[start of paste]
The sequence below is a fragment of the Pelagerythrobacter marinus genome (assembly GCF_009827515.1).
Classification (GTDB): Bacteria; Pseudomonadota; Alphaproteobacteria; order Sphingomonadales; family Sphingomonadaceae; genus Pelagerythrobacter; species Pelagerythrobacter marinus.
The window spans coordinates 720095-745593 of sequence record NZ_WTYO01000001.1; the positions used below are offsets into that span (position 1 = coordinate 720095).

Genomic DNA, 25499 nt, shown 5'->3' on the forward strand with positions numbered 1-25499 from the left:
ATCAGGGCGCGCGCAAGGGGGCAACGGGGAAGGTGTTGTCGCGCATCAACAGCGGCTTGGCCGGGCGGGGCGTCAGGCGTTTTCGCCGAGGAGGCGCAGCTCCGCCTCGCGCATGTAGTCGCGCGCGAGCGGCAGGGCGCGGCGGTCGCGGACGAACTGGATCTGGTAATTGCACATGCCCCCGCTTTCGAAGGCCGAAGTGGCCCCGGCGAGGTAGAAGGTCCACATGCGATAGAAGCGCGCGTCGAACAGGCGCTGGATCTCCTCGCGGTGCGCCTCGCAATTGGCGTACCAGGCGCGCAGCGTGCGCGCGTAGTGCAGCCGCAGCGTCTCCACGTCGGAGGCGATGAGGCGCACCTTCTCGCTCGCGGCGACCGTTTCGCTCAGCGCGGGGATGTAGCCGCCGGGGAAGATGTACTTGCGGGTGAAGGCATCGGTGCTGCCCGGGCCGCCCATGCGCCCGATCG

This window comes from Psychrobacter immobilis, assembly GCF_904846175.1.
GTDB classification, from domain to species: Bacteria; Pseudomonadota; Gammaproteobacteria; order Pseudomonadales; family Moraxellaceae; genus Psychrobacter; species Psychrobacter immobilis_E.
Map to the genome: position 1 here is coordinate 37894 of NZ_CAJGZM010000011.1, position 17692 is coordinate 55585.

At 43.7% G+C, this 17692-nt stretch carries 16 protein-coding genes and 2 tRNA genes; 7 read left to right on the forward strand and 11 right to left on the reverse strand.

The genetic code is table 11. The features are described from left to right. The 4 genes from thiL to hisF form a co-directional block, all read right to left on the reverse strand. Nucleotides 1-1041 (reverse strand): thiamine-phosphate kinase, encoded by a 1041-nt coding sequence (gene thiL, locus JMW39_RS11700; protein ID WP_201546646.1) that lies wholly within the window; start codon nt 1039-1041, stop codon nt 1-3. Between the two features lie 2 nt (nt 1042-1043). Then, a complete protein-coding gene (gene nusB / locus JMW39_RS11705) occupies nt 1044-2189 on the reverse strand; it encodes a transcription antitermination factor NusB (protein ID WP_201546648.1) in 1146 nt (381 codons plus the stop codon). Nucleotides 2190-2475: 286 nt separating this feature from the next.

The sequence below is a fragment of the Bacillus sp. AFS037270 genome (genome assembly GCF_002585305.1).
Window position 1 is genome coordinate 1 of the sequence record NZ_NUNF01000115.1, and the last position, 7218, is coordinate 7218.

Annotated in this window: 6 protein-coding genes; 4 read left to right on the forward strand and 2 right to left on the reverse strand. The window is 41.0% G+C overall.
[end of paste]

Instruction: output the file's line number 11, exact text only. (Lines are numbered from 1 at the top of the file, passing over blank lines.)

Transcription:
The sequence below is a fragment of the Bacillus sp. AFS037270 genome (genome assembly GCF_002585305.1).